• Budget Differences Put Military at Risk, Top Pentagon Officials Testify0

    Defense Secretary Ash Carter reiterated the administration’s threat to veto legislation that adds $38 billion to DOD’s war account to get around the Budget Control Act spending caps, during a hearing Wednesday of the Senate Defense Appropriations Subcommittee. “While this approach clearly recognizes that the budget total we’ve requested is needed, the avenue it takes is just as clearly a road to nowhere,” Carter told the panel. If lawmakers stick to the path outlined in the compromise budget resolution adopted by both chambers over the past week, he said, the department again will need to make hasty and drastic decisions by Oct. 1 …

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  • Resolution to Budget Dispute Not Coming Soon, Republicans Indicate0

    In the face of calls from the White House for bipartisan talks to lift the statutory spending caps, senior Republicans say any negotiations will need to wait until the fiscal 2016 appropriations process plays itself out. After the White House issued veto threats on two appropriations bills considered by the House last week — including the military construction-veterans affairs spending measure — the Obama administration and congressional Republicans appear to be on a collision course. The statements from the Office of Management and Budget indicated that President Obama would not sign any spending bills that follow congressional Republicans’ plan to stick to the Budget Control Act levels while providing relief only to the Pentagon by stashing tens of billions of additional dollars in its war account …

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  • Congress Close to Clearing FY’16 Budget Resolution0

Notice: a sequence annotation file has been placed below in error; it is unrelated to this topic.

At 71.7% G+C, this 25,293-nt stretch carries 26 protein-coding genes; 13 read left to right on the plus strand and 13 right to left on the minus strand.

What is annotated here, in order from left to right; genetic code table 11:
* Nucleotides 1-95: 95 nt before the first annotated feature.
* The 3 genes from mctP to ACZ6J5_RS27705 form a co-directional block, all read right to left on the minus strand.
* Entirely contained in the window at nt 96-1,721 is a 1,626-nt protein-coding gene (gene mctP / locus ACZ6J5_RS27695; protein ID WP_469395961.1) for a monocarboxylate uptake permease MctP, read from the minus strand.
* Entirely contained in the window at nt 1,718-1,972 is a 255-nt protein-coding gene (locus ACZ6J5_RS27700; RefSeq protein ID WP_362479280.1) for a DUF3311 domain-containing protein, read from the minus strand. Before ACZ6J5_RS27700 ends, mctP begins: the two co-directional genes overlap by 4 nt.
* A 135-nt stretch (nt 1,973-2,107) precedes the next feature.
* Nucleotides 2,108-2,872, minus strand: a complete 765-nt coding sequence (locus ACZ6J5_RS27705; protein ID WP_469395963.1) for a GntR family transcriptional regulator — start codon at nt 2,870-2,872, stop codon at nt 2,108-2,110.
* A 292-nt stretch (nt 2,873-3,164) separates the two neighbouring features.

The House adopted the fiscal 2016 conference budget resolution last Thursday, a compromise that strips out a procedural hurdle that could have blocked the Senate from allocating tens of billions of extra dollars included in DOD’s war account. To evade the $523 billion Budget Control Act cap on national security spending, the budget blueprints advanced in both the House and Senate allot $96 billion — including $58 billion requested by the Obama administration and $38 billion in extra funds — to the department’s overseas contingency operations account. That account is not subject to the budget caps …

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  • GOP Plan to Rely on OCO Funds to Boost Defense Spending Survives House Vote0

    The House on Thursday passed the fiscal 2016 military construction-veterans affairs spending bill, after a bipartisan effort to bar the use of funds from DOD’s overseas contingency operations account for non-war spending nearly upset Republicans’ plans to rely on the department’s war account to sidestep the statutory caps on the defense budget. Instead, Republican leaders were able to overcome support for three amendments introduced by Reps. Chris Van Hollen (D-Md.) and Mick Mulvaney (R-S.C.) that would have collectively eliminated $532 million in military construction funding allocated through the OCO. Appropriators added the funds to the department’s war account, which isn’t subject to the Budget Control Act spending caps, as part of the GOP strategy to use the OCO as a relief valve for defense spending that doesn’t fit under the $523 billion cap on national security funds …

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  • House Votes on Milcon Spending Bill Held up over Reliance on OCO Funds0

    House Republicans postponed debate on the fiscal 2016 Military Construction-Veterans Affairs spending bill on Wednesday evening partially over fears that lawmakers would adopt amendments barring the use of funds from DOD’s overseas contingency operations (OCO) account to escape the statutory cap on defense spending. A series of amendments introduced by Reps. Chris Van Hollen (D-Md.) and Mick Mulvaney (R-S.C.) would have effectively eliminated $532 million in military construction funds allocated through the OCO, reported CQ Roll Call. Appropriators added the funds to the department’s war account, which isn’t subject to the Budget Control Act spending caps, as part of the GOP strategy to use the OCO as a relief valve for defense spending that doesn’t fit under the $523 billion cap on national security funds. But Van Hollen and Mulvaney called the shift of funds from DOD’s base budget to the OCO a “gimmick” to evade the caps …

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